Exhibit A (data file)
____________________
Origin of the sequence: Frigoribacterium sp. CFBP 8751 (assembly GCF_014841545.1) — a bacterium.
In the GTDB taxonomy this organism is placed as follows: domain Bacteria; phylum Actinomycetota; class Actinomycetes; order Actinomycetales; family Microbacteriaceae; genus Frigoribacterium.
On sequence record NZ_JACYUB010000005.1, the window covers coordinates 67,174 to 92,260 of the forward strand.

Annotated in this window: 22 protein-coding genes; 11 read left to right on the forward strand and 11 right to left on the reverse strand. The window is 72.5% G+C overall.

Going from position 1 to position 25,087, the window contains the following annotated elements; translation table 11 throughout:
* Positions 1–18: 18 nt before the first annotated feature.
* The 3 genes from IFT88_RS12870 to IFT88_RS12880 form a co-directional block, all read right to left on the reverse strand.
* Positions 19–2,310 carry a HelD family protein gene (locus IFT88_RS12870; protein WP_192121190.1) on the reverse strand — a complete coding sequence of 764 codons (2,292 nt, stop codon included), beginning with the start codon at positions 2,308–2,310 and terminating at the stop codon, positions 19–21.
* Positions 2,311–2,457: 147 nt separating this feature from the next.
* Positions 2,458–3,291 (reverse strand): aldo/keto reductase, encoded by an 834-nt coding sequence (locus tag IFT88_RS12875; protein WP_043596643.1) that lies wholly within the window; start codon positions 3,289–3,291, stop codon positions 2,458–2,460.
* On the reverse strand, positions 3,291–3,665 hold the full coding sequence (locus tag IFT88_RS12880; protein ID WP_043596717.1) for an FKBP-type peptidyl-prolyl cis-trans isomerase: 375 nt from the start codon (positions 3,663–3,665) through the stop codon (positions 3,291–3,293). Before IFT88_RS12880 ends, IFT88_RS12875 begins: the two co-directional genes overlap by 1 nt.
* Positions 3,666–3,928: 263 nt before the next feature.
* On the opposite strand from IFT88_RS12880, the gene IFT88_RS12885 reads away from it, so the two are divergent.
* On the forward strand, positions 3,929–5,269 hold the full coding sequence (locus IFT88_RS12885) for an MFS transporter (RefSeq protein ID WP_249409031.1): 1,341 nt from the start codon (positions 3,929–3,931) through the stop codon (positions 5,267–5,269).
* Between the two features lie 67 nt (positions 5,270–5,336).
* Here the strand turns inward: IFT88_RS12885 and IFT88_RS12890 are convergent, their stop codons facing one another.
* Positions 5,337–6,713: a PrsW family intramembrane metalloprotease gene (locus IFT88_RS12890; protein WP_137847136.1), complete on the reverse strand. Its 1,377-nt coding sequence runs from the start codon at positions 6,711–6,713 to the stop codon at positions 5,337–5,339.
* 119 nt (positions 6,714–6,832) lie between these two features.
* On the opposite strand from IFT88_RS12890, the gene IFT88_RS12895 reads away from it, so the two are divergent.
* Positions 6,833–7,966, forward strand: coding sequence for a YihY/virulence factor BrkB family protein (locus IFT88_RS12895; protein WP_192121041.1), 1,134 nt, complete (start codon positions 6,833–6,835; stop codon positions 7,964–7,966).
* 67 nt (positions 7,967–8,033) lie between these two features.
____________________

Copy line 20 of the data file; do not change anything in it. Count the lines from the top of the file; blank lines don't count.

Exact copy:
* Positions 6,833–7,966, forward strand: coding sequence for a YihY/virulence factor BrkB family protein (locus IFT88_RS12895; protein WP_192121041.1), 1,134 nt, complete (start codon positions 6,833–6,835; stop codon positions 7,964–7,966).